4 out of 4 stars
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The Narrow Gate by John Servant is a fiction story about the rise and fall of a prosecutor turned politician. It entails the tragedies associated with political ambition, wealth and power. It also exemplifies how it is not too late to attain salvation in ones life.
The story is narrated through the eyes of a journalist, John Kelly, who was assigned by his boss, Frank Barry, to write an article for a major metropolitan newspaper concerning the real truths pertaining to the life of an alleged scandalous US Senator, Joe Jay. The story unfolds from an upstate hospital where Joe was lying on his deathbed with a nun, Sister Francis, besides him as his only visitor on her knees praying. John was intrigued by the passion of the old nun for the perceived corrupt politician. His intuition as a journalist told him there was more to the story of the senator than he already knew. He immediately sort to find out about the compassion of the nun for the senator and how she was related to him. What happens next is the thrilling tale of Senator Joe Jay's life.
The story of Joe's life is reminiscent of many politicians who choose to sacrifice their time, money and even personal religious belief system just to win votes and hold influential positions in society. As stated on page 9 of John Servant's book, The Narrow Gate, "many a successful man had thrown his values and his family under the bus on his climb to the top". Through the story it is clear that fame and success does not necessarily guarantee happiness in ones life. For Joe, he not only lost his marriage but also his son as well as his good standing as a reputable prosecutor. The sad part is that even when there are people to guide us along the way, like Sister Francis was to Joe, often times it is very easy to lose track due to the many temptations that come with fame and success. The good part is that it does not matter how far we have gone down the bad road, we can always find our way back. Salvation is always possible whenever we are ready and willing to turn our lives around.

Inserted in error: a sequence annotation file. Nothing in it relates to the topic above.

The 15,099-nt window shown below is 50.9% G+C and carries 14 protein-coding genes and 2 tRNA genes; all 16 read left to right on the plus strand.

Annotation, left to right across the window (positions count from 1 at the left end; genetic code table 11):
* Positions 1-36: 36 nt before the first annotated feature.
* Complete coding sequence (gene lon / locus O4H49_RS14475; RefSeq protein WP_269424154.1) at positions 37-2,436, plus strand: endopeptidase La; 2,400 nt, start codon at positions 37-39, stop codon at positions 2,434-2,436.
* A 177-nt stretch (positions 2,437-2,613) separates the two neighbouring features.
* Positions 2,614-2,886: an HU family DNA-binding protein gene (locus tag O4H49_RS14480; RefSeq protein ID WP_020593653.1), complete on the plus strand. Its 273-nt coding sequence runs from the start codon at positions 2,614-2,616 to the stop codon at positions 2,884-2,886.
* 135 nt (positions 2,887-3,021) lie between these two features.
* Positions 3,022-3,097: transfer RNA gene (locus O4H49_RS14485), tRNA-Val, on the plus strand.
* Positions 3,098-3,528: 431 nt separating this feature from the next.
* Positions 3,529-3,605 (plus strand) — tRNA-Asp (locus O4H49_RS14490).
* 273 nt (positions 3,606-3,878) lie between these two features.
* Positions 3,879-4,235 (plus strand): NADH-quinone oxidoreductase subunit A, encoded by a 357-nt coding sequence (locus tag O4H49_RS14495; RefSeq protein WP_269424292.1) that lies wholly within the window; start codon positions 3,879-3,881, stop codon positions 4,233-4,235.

I have not found anything negative about this book except that I would have loved to read the story a little bit longer than the 115 written pages. Perhaps this even goes to show that the author did a very commendable job to tell his story within those few pages.
I will rate this book 4 out of 4 stars. It is well written and edited, I did not see any unnecessary errors. The language used is very clean and clear for anyone to read. I therefore recommend this book to all those who like reading books with a message as I end with this quote from page 4 of the book, "So it is that’s seemingly small items can teach large lessons, if only we were attuned to grasp them".
The Narrow Gate
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